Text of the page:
WHEN your original review of a work sent its writer back to the drawing board, it’s a daunting prospect to watch the revamped version.

Were your recommendations right? Would they improve the story, or could a neat hour-long, one act play become a drawn out and laboured full length work?

Writer and director Katie Fry, from Blackburn, took up suggestions from the Lancashire Telegraph review of The Copper Jar in 2011 and premiered a new two-act rewrite at the weekend.

The story is still set in Basil Fawlty-esque Dups’ sandwich shop, and the action speeds along with sharp direction of snappy short scenes as we meet and learn about his select group of customers.

Thankfully the reworked plots and more fully developed characterisations, as well as some fresh casting, kept the heart of the story intact. But with each customer’s back story made clearer, the emotional ante was considerably ramped up.

Returning to The Copper Jar were Katie herself as grown up – and reformed – troubled teen Emma, 30-something Dominic Crolla as 70-plus pensioner Terry and Sam Rowlands as neurotic Dups.

The latter pair draw together the customers – and draw in the audience; Terry unites by affection and Dups as a figure of mockery. They each excelled, their polar opposite physical and vocal portrayals were excellent – Dom’s gentle tones and slowing shuffle gave a delightful contrast to Sam’s psychotic, high-pitched rants and high-energy performance.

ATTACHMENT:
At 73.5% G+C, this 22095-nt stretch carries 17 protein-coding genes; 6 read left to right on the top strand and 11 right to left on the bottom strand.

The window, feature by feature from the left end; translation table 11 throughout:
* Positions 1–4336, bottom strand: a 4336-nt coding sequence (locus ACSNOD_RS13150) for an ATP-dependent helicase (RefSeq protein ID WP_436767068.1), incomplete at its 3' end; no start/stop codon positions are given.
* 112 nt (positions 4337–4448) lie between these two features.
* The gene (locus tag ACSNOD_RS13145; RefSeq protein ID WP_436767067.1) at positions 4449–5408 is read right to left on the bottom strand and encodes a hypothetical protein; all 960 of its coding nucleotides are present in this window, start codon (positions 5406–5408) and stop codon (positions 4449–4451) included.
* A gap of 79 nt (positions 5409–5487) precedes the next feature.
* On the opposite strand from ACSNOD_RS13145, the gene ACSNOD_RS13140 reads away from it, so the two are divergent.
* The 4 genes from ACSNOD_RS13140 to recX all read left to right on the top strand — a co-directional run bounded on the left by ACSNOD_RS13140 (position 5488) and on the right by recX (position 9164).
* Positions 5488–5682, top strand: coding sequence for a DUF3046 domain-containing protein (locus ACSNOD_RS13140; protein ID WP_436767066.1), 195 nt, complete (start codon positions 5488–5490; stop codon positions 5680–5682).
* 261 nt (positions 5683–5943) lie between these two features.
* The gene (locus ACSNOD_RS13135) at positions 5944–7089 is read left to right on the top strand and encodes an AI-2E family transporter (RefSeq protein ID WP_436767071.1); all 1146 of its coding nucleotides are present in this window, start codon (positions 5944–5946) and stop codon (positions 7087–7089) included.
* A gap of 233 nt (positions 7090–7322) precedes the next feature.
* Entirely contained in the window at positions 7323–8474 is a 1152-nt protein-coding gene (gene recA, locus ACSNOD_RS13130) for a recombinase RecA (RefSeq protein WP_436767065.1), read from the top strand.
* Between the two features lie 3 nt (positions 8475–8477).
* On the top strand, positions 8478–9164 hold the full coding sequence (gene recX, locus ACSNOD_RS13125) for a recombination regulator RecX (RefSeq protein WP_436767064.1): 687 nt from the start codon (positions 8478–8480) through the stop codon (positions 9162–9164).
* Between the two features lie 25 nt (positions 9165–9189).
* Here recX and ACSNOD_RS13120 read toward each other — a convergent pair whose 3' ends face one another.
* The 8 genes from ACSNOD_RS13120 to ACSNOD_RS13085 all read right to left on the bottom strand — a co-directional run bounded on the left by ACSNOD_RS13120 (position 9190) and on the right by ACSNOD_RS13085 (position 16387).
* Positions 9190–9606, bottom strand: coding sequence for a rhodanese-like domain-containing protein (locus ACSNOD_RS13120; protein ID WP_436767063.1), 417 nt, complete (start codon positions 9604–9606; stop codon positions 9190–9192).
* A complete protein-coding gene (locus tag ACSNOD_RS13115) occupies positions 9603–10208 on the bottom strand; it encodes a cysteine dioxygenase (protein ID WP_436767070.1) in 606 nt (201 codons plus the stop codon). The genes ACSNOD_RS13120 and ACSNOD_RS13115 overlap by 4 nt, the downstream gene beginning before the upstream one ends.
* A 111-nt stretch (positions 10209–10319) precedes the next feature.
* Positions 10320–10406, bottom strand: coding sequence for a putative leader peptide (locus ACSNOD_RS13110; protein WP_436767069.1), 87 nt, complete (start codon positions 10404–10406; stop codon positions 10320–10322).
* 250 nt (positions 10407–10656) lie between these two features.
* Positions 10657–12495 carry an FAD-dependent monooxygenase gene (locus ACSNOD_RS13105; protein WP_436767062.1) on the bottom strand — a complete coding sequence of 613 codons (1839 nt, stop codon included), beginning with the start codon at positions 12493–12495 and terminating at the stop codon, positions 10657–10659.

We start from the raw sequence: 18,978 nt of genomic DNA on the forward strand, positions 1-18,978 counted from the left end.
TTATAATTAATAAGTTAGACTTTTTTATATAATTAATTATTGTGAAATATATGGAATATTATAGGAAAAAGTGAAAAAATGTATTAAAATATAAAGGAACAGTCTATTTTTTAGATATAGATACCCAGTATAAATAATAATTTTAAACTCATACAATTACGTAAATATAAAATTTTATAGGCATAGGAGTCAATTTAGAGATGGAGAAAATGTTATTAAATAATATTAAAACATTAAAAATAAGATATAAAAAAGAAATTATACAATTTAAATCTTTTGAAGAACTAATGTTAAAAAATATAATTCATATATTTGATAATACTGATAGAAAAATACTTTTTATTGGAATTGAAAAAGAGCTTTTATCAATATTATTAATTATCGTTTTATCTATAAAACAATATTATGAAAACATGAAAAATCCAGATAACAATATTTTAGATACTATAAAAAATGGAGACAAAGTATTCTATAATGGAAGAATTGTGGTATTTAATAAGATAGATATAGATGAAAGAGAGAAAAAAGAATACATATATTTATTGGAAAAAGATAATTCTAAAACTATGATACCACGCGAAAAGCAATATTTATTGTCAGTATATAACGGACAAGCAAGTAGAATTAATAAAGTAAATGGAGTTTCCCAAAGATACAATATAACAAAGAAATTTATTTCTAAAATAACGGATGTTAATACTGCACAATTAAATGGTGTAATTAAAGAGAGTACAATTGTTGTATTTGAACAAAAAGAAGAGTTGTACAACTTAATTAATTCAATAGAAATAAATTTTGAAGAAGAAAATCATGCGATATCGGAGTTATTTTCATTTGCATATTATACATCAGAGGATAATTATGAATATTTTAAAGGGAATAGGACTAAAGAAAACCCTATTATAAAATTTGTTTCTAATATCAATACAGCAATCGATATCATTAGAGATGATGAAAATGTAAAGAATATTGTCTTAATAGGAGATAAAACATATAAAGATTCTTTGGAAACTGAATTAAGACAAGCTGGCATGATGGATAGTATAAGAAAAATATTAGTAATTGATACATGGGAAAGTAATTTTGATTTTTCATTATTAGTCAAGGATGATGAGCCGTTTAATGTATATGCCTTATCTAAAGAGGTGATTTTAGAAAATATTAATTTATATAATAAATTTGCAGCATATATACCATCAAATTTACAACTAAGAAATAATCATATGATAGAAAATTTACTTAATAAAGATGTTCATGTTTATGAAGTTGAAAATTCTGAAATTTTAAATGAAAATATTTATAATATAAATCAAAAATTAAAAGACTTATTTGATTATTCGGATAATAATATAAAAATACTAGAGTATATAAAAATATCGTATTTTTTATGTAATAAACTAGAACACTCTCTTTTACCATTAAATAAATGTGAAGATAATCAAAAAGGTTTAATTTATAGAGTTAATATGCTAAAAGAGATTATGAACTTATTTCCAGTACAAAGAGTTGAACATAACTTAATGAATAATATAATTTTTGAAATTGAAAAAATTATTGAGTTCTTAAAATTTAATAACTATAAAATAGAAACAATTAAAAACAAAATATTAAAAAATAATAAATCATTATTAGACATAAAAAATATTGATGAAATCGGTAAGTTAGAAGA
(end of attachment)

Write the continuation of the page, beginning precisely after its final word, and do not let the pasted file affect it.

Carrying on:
Katie showcased a full range of emotions with ease, adding some nice comic touches too.

Fiances Gav and Chelsea (Ryan McGee and Clare Heathcote) are desperate to have a baby and their heartbreaking plot is very touchingly told, with some very emotionally charged moments. Ryan’s bond with those around him – especially as Terry passes on the ‘father figure’ role – was particularly impressive.

Francis Shaw was fantastically awkward as student Simon. He had the audience in the palm of his hand with facial expressions to rival Michael Crawford as Frank Spencer. His scene with gym-nut Jack (Jake Sidebotham), Emma’s hunky love interest, was belly-achingly funny – Jake’s dry counter to Francis was spot on, although he could have been rougher round the edges, to bring out Emma’s suspicions more convincingly, but his confession as he tried to win her back was gently handled.

‘Comedy drama’ is the perfect label for this play, no sooner had I wiped away tears than I was laughing out loud once more.

The Copper Jar is a great showcase for new writing and some very talented young actors.